PM must be more ‘active, engaged and interested’ in NI disorder, says MP

Sophie Morris and Caitlin Doherty, PA Political Staff
·3-min read

Boris Johnson must be more “active, engaged and interested” in dealing with the recent disorder in Northern Ireland, an MP has said, as ministers faced further calls to replace the protocol.

SDLP MP Colum Eastwood noted the Prime Minister was “very speedy” in responding to the announcement that six British football clubs were to join a breakaway league earlier this week and urged him to prioritise “dealing with our peace process”.

But, while criticising the “cowardly” fireball bomb bid on a police officer near Dungiven, Co Londonderry, Northern Ireland Secretary Brandon Lewis said Mr Johnson is “very much engaged” with the issues of growing tensions on the island.

Speaking during departmental questions in the Commons, Mr Eastwood said: “Dissident republicans tried to murder a police officer and her young child in County Derry this week.

“Can I take this opportunity as an Irish nationalist to send those dissident republicans a very clear message – your quarrel is not with the police, it is not with the British state, it is with the people of Ireland, and that is a battle that you will never, ever win.

“Given the Prime Minister’s very speedy response to an issue about football, as important as that is, compared to his response and the quickness of his response in terms of violence on the streets of Northern Ireland for almost 10 days, does the Secretary of State agree with me that we need an active and engaged and interested Prime Minister in terms of dealing with our peace process?”

Mr Lewis replied: “Yes, absolutely, and I am proud of the fact that we do. We have a Prime Minister who is very much engaged.”

He added: “The Prime Minister has been actively involved, he has been in full communication all the way through this process.”

In condemning the attack on a PSNI officer, which has been blamed on the New IRA, Mr Lewis continued: “Those who attack our public servants and emergency services personnel have nothing to offer the community they claim to represent.

“I’m sure the whole community will join everybody across this House in support for that officer and will come forward hopefully with any information they may have to help bring those responsible to justice swiftly.”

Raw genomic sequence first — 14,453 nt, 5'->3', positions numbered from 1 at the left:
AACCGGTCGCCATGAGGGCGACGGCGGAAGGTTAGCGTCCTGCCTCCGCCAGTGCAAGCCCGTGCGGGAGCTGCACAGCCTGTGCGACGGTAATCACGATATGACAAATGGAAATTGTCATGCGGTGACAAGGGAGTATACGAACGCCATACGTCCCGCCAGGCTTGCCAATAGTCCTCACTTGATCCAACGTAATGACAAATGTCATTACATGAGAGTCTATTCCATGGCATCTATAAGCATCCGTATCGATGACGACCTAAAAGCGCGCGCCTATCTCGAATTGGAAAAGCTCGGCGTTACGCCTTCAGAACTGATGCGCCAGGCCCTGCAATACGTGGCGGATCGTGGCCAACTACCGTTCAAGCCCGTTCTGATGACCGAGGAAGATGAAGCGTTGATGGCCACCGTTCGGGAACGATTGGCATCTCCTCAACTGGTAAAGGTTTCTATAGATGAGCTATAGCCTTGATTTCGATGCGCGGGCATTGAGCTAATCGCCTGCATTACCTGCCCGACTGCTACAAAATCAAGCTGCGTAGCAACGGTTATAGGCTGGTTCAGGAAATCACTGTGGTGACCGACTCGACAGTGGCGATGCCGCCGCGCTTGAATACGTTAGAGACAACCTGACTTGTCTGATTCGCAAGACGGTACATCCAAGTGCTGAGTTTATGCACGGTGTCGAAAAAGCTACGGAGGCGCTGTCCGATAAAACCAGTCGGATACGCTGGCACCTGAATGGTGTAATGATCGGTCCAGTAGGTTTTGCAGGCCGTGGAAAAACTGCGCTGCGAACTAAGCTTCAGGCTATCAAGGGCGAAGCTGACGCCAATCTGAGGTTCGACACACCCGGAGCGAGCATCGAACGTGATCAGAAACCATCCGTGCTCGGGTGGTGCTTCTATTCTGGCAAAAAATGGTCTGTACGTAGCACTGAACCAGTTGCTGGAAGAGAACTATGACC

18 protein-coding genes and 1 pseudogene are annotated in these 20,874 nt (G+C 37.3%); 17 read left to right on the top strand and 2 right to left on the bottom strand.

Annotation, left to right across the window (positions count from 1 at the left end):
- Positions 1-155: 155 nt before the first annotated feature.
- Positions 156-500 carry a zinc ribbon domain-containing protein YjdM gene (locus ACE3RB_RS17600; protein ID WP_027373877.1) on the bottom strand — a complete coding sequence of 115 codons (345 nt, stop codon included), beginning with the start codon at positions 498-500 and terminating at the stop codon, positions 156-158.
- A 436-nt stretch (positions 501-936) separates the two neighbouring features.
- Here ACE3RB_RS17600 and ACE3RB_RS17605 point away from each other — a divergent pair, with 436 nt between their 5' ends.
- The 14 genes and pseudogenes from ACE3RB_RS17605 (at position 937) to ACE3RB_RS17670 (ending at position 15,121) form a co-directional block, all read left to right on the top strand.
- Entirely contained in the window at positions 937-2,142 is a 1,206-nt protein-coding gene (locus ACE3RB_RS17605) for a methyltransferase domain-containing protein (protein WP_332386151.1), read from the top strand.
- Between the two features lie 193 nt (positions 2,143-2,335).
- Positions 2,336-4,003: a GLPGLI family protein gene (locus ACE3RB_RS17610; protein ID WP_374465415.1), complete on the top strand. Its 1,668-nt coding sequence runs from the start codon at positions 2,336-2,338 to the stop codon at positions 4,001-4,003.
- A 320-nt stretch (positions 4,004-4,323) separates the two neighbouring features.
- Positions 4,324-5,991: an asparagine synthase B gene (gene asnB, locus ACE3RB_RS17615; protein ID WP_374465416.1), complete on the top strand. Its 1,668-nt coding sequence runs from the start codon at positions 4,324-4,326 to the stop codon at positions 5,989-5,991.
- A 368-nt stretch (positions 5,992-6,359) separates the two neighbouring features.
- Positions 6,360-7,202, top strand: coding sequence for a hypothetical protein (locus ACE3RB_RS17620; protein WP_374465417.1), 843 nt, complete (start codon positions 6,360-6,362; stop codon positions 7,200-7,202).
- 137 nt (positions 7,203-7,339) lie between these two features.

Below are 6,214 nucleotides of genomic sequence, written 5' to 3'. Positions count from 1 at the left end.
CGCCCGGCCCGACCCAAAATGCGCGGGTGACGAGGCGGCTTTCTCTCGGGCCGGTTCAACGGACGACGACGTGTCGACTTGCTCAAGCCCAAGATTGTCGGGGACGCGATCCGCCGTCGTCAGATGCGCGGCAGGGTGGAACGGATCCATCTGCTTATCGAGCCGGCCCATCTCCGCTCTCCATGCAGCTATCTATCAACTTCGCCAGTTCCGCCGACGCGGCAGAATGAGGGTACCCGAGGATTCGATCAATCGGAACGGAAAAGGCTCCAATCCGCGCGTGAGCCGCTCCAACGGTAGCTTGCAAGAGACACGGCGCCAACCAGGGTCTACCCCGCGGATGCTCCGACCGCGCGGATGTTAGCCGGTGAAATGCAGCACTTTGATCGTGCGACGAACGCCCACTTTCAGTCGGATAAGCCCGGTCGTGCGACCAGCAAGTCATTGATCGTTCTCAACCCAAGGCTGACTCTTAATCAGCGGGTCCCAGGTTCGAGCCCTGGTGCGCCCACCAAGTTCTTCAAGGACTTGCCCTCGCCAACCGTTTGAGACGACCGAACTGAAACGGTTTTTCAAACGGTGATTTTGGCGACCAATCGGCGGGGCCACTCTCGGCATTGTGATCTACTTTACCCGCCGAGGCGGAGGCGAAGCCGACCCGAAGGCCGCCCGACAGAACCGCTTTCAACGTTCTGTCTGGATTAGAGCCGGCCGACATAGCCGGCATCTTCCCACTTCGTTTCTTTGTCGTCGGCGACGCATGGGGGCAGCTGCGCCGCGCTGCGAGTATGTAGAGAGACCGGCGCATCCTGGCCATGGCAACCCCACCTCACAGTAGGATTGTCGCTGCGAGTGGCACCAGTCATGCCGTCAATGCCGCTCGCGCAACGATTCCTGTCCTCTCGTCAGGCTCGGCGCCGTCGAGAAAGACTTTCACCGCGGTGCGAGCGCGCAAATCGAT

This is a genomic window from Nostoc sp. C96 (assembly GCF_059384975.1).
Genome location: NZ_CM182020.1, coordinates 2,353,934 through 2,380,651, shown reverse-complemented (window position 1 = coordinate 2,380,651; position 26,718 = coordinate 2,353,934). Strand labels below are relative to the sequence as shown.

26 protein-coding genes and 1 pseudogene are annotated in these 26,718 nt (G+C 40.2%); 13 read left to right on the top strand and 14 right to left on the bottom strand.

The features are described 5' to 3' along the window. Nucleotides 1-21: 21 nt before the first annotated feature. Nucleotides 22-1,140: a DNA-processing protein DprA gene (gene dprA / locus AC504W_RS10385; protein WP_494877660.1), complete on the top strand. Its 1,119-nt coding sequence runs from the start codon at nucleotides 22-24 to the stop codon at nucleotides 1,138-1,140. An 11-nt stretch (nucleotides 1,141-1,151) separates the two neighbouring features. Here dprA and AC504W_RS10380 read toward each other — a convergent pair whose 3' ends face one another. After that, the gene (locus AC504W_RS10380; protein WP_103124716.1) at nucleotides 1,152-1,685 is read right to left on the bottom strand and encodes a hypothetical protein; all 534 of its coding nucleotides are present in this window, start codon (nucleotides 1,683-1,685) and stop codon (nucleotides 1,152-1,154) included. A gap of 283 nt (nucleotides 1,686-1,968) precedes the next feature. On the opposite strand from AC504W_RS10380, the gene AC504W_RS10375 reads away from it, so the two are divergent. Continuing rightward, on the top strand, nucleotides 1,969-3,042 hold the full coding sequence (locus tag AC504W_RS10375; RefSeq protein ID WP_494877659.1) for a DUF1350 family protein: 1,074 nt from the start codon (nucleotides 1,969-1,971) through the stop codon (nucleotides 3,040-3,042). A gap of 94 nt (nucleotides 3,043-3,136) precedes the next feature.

Amid the disturbances in Northern Ireland, shadow secretary, Louise Haigh said the Government’s plans for the British-Irish Council to next convene in June were “not urgent enough”.

Ms Haigh told the Commons: “In the 23 years since the Belfast Good Friday Agreement it is not an exaggeration to say that the peace process has never been as vulnerable as it is now.

“The Secretary of State bears a responsibility to help stabilise the situation, so will he ensure that the British-Irish Council is now urgently convened to give Northern Ireland representatives a voice in discussions around the protocol and huge decisions about their own future?”

She added: “I would suggest that June 11 is not an urgent meeting and would recommend that that meeting be brought forward urgently to discuss these important issues.

But Mr Lewis said regular meetings of the council “have never stopped”, with the last one happening in “November last year”.

Meanwhile, DUP Westminster leader Sir Jeffrey Donaldson (Lagan Valley) raised concerns about issues caused by the Northern Ireland protocol for businesses and consumers.

He asked the Secretary of State: “What steps are the Government going to take to replace this protocol with arrangements that fully restore Northern Ireland’s place within the UK internal market?”

Mr Lewis said he has been “very clear that there are outstanding issues with the protocol, some of them are difficult issues” and that he wants to “restore confidence across all communities, the whole community of Northern Ireland”.

He added: “We are determined to do that, I think we have shown with the actions we have taken we want to do that in a pragmatic, flexible way that works for people of Northern Ireland.”